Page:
Seattle’s long range strategy for encouraging manufacturing is paying off, as Forbes magazine, in a recent article, rated the Seattle-Tacoma-Bellevue Metropolitan Area as the top area for manufacturing growth in the nation over the last five years.
Manufacturing employment is growing around the country, as industries realize the opportunity for ‘reshoring’ industrial activity. Much of this activity moved to other countries to take advantage of low wages and the lack of regulatory requirements that are typical of many less industrialized countries. However, these advantages can only go so far: companies are realizing that low wages often mean low skills, and that workers who acquire skills will leave for better jobs as these countries develop. The lack of regulations may cut costs in some cases, but it can also create difficult and challenging environments to work in and cut productivity. Companies seeking long range sustainability not only want strong environmental regulations to level the playing field, but prefer stable and predictable environmental regulations to manage costs. Companies also have experienced difficulties with legal and political systems, such as arbitrary and/or corrupt officials, difficulties in what should be routine business practices like managing relations and financial issues with subcontractors who have quality control problems, and issues around trademarks and intellectual property rights.
Since 2010, manufacturers have added 470,000 jobs in the United States, with a rate of job growth that is 10% faster than the rest of the private economy, Forbes reports. Areas that have fared best have been those that are well positioned to bring together technology and manufacturing. In our area Boeing is the outstanding example, but many other industries now create high-tech and blue-collar jobs at the same time.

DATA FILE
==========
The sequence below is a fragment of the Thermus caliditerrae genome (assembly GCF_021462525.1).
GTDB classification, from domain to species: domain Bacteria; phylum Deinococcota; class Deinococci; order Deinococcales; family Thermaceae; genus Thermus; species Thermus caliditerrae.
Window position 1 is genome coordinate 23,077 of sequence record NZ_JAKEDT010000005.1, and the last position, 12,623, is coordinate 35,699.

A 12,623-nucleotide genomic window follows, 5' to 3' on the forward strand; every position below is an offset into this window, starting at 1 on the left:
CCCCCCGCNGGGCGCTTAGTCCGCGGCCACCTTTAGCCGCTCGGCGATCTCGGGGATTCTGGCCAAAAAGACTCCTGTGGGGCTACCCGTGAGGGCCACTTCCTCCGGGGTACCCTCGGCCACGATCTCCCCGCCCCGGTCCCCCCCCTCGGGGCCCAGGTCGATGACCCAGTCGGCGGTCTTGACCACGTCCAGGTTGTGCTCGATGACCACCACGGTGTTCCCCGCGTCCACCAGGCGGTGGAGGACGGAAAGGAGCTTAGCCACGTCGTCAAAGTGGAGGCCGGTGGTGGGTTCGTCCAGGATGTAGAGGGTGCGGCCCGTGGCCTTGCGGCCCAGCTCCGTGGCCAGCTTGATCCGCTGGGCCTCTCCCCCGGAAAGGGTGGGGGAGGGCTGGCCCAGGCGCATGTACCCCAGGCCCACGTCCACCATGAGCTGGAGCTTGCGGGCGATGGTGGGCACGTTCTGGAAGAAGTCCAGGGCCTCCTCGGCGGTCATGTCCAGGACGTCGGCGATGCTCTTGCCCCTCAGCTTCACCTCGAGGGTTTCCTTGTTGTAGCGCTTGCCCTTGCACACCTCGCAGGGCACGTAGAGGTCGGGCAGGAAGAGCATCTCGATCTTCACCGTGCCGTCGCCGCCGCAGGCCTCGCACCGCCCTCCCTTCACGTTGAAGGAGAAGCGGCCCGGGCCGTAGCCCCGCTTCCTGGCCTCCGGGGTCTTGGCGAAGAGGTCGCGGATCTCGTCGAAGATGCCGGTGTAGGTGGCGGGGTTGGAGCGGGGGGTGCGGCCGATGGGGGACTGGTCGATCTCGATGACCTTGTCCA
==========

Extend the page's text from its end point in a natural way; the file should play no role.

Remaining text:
Over the past year the Seattle metropolitan area was No. 2 in the nation in manufacturing growth, expanding employment by 7.9% to 164,000 manufacturing jobs. The aerospace sector, led by Boeing, accounted for roughly half this expansion. Seattle is one of the few big metropolitan areas where there are more manufacturing jobs today than in 2006, before the recession hit. Manufacturing employment is up 0.4% over the past five years.
This is great news for our economy and for the thousands of workers who are making the kind of living wages that these jobs usually provide. It’s also a big responsibility for government and decision makers, who will need to be sensitive to the concerns and issues around manufacturing and industrial facilities, effective at finding and using land that can support industry, and efficient at bringing together economic concerns and environmental regulations to ensure that we can simultaneously grow our economy and protect and enhance the environmental quality that is so important to our future.
One creative way Seattle is working to do this is my proposed Industrial Development District. Since I proposed this in 2010, there has been growing momentum in support of the idea, and the State of Washington has just signed on to join Seattle, King County, and the Port of Seattle in issuing a Request for Concepts for pilot industrial development projects, now expected to come out in July.